Brits, Americans don't always speak same lingo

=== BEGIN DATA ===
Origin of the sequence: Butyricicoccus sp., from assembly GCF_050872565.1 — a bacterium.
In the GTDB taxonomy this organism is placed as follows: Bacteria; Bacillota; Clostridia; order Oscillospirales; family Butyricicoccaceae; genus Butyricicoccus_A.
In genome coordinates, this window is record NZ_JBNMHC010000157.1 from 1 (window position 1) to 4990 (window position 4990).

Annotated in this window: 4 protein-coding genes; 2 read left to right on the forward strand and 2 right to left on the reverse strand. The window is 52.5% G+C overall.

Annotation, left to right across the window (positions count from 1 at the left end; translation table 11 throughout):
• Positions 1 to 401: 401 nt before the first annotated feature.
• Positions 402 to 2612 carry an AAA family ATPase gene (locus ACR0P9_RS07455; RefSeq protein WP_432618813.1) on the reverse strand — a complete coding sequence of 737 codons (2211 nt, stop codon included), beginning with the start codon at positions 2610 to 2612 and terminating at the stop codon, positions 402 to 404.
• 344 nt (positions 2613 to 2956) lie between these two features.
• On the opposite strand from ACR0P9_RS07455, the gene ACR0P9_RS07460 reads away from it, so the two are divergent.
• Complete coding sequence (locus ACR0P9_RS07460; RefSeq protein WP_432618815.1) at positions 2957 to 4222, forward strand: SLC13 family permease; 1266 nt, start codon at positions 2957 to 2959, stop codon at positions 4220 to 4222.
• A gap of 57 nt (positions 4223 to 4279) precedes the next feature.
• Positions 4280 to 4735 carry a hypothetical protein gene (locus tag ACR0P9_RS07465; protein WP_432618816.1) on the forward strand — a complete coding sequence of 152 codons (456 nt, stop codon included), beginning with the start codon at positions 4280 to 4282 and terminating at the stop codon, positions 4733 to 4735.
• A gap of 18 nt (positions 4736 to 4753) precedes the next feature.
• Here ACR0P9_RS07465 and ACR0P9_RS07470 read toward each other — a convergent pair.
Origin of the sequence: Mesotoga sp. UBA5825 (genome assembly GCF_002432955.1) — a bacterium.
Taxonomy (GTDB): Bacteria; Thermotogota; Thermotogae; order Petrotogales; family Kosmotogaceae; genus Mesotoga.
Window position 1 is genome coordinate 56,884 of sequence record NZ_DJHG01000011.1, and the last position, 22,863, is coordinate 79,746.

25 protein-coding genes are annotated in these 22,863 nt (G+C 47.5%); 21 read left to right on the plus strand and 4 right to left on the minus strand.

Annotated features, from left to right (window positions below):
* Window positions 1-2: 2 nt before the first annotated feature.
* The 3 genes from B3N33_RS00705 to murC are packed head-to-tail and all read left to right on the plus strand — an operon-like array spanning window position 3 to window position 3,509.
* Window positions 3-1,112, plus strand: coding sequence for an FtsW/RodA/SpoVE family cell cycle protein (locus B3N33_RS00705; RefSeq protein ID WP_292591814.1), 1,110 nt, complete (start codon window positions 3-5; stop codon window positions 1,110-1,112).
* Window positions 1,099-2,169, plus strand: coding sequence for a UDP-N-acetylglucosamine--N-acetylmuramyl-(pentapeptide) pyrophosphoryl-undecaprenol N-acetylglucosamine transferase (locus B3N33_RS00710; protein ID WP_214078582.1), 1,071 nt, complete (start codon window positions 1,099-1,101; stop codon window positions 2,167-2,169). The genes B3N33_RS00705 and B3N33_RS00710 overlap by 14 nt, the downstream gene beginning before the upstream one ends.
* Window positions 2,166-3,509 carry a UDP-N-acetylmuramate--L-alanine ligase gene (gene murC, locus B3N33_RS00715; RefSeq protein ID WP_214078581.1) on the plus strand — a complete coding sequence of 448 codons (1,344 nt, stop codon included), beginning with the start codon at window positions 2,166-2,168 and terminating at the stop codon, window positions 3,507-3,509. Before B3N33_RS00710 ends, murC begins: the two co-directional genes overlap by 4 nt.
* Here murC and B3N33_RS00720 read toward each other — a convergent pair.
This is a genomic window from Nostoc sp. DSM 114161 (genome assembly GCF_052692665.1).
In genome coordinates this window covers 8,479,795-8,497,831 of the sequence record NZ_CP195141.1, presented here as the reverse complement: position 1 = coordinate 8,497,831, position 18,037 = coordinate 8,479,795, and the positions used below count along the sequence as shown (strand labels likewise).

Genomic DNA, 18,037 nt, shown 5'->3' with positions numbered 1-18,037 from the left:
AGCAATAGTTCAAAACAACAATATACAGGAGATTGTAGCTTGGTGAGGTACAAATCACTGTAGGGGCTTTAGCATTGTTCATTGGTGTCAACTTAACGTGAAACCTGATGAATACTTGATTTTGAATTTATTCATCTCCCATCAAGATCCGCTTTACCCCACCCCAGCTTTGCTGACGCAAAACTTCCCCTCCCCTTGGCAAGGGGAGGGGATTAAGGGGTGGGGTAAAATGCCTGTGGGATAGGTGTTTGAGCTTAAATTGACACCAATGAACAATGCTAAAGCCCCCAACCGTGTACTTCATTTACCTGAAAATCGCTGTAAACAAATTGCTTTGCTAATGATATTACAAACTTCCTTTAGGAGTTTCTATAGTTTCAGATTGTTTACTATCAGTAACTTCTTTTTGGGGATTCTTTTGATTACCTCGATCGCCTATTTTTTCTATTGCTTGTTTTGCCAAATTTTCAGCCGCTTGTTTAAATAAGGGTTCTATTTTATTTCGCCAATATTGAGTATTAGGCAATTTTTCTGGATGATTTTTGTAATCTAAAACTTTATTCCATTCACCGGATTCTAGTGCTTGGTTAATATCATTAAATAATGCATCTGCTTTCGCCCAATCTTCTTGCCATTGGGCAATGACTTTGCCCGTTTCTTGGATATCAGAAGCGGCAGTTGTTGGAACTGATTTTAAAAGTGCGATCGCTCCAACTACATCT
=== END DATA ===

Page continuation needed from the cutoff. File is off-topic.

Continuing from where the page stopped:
photos/_storypics/brit_400.jpg” vspace=”3″ hspace=”3″ align=”center”>Brits and Americans are working more closely than ever thanks to globalization. But their biz dealings do not always translate in both countries. Showbizzers from both sides of the pond addressed the communication gap at BritWeek’s Film & TV Summit Friday at the Beverly Hilton. Simon Mirren said he realized he would have to ditch pubs for drag racing in order to adjust to writing for American auds on “Without a Trace.” When I came here I assumed we all spoke the same language, but we don’t,” said Mirren, now exec producer of “Criminal Minds,” adding that he worked very hard to adjust to American ways. Director Taylor Hackford related his dismay upon learning that British crews had eight breaks a day while shooting his first film there. Also a cultural shock: How much more credit writers receive for authorship of films than directors. I don’t think they’ll make a reality show over here without a Brit involved,” 19 Entertainment producer Nigel Lythgoe told Variety president Neil Stiles in a keynote conversation. But that doesn’t mean Americans will heed British advice, Lythgoe went on to say, citing his experiences on “So You Think You Can Dance.” He said his company’s advice fell on deaf ears despite the fact “we’ve made it for six years.” “It was extremely frustrating,” he added. Lythgoe, one of several U.K. reality kings speaking at the confab, predicted further interactivity in smallscreen programming. He noted that texting wasn’t popular in the U.S. when “American Idol” integrated it into the show, and that was only nine years ago. The next big step, “Dancing With the Stars” exec producer Conrad Green said during the summit’s unscripted panel, is tapping into social networking. But the trick to that, according to Mark Koops, managing director and co-head of production at Reveille, is figuring out a way to accommodate East and West Coast feeds. Both cannot be interactive at the same. It will take a creative leap by a producer and especially a network,” Koops said. He said that unscripted programming has translated so well from the U.K. to America because “reality shows tend to hit basic human emotions. They are tapping into people’s hobby or desire to change your life” whether it’s a cooking show with Gordon Ramsay or shedding weight on “The Biggest Loser.” Collaborations can also work on the feature side. Thunder Road producer Basil Iwanyk said he’s been advised to set up a project about the Lockerbie bombings as a co-production of the BBC. “Hopefully that will counterbalance the lack of enthusiasm at studios for adult dramas,” said Iwanyk, a Warners-based producer who is also preparing a “Clash of the Titans” sequel and a Welsh version of “Sleepy Hollow” for U.K. lensing. Other panels at the summit examined next generation production, digital distribution and financing. The day’s festivities concluded with a Helen Mirren interview taped for British archives during which she recalled the thrill of filming her first American pic on the MGM lot. “It was so exciting for me,” she said. “It gave me a taste of American films in that grand tradition.”
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